At trial, the government’s star witnesses, (sometimes with considerable coaxing) told the same story. First, June Bug ran in a southeasterly direction down K street (see the arrow in the diagram above). At the same time, Black moved from the front of the car to the passenger side, opened the door, procured a gun, exited the vehicle, placed his arms on the top of the car, and fired two shots.
How long would it take a man, moving quickly and efficiently, to perform that operation. Unless the shooter had to fumble inside the glove compartment or under a seat, it would take at least five seconds.
The average person can run seven meters in one second, which translates to thirty-five meters (114 feet) in five seconds.
You see the problem. For a stray bullet to strike Alice Chow (represented by the crossed oval above) June Bug couldn’t have progressed more than ten feet. Had he run 114 feet, he would have been almost to the crosswalk (marked by the cross). Given a five-second head start, a running June Bug would have been so far east on K street that even the wildest shot would have missed Alice Chow
4. A bullet fired from the south side of K street would have struck the victim on the right side.
The bullet that killed Alice Chow entered her right armpit, passed through her heart, and exited her right armpit. The trajectory was slightly upward. This was clearly established at trial. Ms. Chow’s left side faced the buildings on the south side of K Street; her right side faced the street. The map below contrasts the actual trajectory of the bullet with the trajectory a bullet fired from the north side of K Street.
The bold arrow reflects the autopsy report; the arrow coming at an angle across K street represents the government’s theory.
5. The prosecutor “solved” these problems by rearranging the crime scene
Every problem I have identified should have driven a stake through the heart of the government’s case. Laid out in sequence, the effect is devastating. But David Black’s court appointed attorney rarely engaged the evidence. Maybe he thought the government’s witnesses were so embarrassing that he didn’t have to argue the facts.
By contrast, Assistant U.S. Attorney Ken Whitted was fully aware of these difficulties. His solution was boggles comprehension, but it worked.
If you watch a lot of courtroom dramas, you know every trial concludes with closing arguments from the prosecution and the defense. Then, although it is rarely portrayed on television, the government gets a second closing argument. Because the prosecution must prove its case beyond a reasonable doubt, the theory goes, it must have the first word and the last.
Savvy prosecutors reserve their weakest arguments for the second close because the defense cannot respond.
Since everyone knows that Alice Chow was walking home from church, Whitted reasoned, and since all the evidence suggests she was walking west on K street, she must have been in the process of turning at the crosswalk when the bullet struck her. This explains why her left side was exposed.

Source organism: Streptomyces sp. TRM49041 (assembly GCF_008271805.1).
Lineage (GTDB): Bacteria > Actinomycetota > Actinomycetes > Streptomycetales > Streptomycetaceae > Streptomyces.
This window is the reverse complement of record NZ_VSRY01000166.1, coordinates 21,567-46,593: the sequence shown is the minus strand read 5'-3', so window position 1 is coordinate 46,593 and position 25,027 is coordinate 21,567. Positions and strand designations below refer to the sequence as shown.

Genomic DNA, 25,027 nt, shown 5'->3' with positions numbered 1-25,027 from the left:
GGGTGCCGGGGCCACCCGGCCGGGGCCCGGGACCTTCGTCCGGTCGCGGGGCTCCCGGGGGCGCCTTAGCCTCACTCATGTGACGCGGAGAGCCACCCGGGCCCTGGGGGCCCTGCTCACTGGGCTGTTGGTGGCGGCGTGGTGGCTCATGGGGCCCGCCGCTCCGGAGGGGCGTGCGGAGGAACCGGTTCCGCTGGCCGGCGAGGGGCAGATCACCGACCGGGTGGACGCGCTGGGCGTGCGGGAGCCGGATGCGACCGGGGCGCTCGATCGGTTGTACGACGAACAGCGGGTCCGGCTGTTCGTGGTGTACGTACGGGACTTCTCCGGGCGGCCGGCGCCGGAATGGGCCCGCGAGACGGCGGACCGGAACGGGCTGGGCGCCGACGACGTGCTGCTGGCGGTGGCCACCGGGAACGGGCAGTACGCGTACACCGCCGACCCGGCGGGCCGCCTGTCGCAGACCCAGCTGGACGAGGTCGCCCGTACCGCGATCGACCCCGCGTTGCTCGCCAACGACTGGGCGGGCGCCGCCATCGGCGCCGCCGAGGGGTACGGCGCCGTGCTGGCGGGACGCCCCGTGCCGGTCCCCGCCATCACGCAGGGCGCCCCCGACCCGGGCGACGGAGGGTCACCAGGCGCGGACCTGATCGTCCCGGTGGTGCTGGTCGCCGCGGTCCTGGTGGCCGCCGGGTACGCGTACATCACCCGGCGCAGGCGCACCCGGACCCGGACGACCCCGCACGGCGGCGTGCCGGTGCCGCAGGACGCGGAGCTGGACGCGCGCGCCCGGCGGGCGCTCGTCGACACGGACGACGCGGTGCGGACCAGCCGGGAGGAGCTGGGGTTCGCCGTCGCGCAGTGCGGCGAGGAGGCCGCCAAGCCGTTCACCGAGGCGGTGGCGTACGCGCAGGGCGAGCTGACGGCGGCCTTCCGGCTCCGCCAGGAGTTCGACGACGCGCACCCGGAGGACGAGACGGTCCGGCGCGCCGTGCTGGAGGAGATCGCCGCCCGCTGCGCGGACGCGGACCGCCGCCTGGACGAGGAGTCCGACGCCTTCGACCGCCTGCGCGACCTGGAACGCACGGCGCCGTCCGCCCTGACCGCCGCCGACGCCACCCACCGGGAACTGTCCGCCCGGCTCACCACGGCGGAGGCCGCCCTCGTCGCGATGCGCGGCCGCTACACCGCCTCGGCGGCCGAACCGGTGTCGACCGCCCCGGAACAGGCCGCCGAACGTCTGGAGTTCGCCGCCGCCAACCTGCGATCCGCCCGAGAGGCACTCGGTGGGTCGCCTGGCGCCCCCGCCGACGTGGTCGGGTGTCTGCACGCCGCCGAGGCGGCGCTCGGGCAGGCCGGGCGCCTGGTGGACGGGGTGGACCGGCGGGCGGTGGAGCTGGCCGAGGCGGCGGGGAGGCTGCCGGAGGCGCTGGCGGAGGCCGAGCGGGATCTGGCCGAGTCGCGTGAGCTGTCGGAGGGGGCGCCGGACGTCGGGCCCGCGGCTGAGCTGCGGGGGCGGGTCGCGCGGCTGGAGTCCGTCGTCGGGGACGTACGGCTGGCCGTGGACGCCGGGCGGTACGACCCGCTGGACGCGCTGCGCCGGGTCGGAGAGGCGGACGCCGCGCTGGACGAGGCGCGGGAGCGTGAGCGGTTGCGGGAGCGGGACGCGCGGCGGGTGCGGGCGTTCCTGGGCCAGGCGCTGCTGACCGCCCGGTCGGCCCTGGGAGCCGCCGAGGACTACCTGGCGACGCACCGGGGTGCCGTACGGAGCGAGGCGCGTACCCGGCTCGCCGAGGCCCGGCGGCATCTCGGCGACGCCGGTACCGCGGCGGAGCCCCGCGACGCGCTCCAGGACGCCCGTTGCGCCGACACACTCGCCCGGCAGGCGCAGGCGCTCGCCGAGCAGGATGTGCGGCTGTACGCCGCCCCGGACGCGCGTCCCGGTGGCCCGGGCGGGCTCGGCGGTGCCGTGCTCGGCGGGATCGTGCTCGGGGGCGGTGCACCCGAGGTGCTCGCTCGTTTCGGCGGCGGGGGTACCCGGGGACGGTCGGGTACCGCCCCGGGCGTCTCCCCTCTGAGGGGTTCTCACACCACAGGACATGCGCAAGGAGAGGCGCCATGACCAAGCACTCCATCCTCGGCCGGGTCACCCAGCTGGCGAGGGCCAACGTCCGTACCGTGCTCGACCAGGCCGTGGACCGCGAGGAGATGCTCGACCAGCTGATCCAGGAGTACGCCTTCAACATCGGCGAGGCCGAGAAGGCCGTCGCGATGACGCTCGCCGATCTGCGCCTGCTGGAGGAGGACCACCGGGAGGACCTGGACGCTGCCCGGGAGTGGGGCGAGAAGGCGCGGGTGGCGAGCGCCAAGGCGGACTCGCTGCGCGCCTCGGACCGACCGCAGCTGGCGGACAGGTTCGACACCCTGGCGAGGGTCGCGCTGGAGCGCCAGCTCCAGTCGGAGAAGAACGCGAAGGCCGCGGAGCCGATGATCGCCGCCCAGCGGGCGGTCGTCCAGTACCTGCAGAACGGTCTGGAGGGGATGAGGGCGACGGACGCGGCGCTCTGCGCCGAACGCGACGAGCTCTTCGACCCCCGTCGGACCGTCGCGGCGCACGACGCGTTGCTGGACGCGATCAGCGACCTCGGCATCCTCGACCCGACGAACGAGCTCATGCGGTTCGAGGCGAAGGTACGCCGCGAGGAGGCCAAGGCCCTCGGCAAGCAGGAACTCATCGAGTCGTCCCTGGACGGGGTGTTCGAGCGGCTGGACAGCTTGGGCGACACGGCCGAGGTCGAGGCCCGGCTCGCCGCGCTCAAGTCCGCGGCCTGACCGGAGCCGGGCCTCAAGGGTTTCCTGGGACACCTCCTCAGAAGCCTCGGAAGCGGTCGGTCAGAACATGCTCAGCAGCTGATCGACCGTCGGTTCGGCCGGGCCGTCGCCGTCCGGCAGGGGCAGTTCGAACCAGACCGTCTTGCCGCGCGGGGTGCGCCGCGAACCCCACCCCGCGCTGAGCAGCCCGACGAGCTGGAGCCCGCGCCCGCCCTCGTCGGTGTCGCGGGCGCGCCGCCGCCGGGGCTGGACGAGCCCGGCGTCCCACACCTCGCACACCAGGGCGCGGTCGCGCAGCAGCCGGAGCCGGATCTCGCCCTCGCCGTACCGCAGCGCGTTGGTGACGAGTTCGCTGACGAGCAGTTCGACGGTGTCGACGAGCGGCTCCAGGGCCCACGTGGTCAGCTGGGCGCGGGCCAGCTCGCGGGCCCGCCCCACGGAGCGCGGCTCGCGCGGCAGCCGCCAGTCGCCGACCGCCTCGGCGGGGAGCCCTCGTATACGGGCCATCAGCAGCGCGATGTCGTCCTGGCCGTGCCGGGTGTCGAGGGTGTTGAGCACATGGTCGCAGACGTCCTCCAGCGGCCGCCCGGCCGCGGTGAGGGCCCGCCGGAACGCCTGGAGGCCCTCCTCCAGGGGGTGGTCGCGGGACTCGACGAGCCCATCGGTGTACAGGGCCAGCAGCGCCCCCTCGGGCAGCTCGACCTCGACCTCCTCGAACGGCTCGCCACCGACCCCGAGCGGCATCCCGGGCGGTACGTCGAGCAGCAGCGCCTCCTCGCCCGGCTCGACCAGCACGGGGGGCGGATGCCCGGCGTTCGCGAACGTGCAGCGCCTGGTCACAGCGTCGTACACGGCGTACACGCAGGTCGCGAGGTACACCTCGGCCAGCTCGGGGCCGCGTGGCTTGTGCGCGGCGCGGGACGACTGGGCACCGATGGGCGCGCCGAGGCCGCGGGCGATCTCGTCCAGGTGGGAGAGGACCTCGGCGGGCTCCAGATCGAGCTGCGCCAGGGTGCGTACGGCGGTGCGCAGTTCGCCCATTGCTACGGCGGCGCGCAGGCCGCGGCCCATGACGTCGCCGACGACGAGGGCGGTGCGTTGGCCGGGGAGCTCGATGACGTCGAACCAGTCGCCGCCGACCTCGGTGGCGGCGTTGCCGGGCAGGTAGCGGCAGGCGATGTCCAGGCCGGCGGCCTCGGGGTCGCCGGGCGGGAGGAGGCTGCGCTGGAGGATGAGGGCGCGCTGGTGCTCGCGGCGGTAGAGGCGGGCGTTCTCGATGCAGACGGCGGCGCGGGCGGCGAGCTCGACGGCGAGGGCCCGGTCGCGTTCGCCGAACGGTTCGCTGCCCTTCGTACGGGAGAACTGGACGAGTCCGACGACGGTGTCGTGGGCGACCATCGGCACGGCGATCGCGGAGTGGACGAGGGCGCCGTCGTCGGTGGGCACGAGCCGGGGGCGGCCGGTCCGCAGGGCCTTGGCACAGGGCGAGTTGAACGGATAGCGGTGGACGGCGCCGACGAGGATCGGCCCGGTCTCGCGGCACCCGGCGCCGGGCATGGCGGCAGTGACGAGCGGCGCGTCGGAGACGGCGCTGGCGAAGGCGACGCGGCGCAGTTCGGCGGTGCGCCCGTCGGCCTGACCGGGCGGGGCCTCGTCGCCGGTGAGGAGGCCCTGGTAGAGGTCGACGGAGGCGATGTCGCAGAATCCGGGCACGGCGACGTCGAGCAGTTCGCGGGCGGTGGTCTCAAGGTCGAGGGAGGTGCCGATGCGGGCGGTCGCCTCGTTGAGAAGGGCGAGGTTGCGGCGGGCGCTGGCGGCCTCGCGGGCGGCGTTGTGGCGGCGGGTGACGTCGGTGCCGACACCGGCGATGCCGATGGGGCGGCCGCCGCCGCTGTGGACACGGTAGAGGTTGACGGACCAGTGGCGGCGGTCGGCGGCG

With a flick of his hand, Whitted rearranged the crime scene to fit his theory. Trial witnesses were unanimous that Ms. Chow was at least 150 feet past the crosswalk (41/2 Street) when the bullet struck her. Moving the victim that far from the actual crime scene solved two problems with one stroke. It was now possible for a shot fired at June Bug to strike Ms. Chow, and it explained why the bullet struck her left side.
Whitted’s reconstruction of the crime scene was irresponsible, impossible, against all the evidence, and successful.
Remember the man who dashed across the crosswalk at 41/2 Street a seconds after the shooting? His name was Darrell Haskell (I’ll have more to say about him in my next post). If allow the Assistant U.S. Attorney to move the body to the crosswalk, Haskell would have stumbled over her. Haskell’s testimony, corroborated by all the street witnesses who testified at trial, had him moving north across K street at precisely the point Ken Whitted says Ms. Chow fell.
Haskell didn’t trip over Ms. Chow because she wasn’t there. But, of course, he didn’t. She was 150 feet to the west. She was thirty feet from Lily Memorial Church. She was where everyone, with the exception of Mr. Whitted, says she was.
Whitted was lying. He knew he was lying. His lie carried the day.
The jury was taken in by the prosecutor’s sleight-of-hand. They believed Ms. Alice Chow was walking home from church when she died. And Whitted was right, if Ms. Chow had been walking home from church on the south side of K Street, she would have used the crosswalk. But she wasn’t.
I have a different solution to the problems identified in this brief analysis. A solution that doesn’t replace fact with fantasy. Remove David Black, June Bug and the blue Toyota from the picture and everything else makes sense.
But if that’s true, how did what I call the “shooter-runner” theory gain such a firm foothold, and why did two government witnesses bolster that theory when the case went to trial?
Because this is a story about police-generated testimony. More on that next time.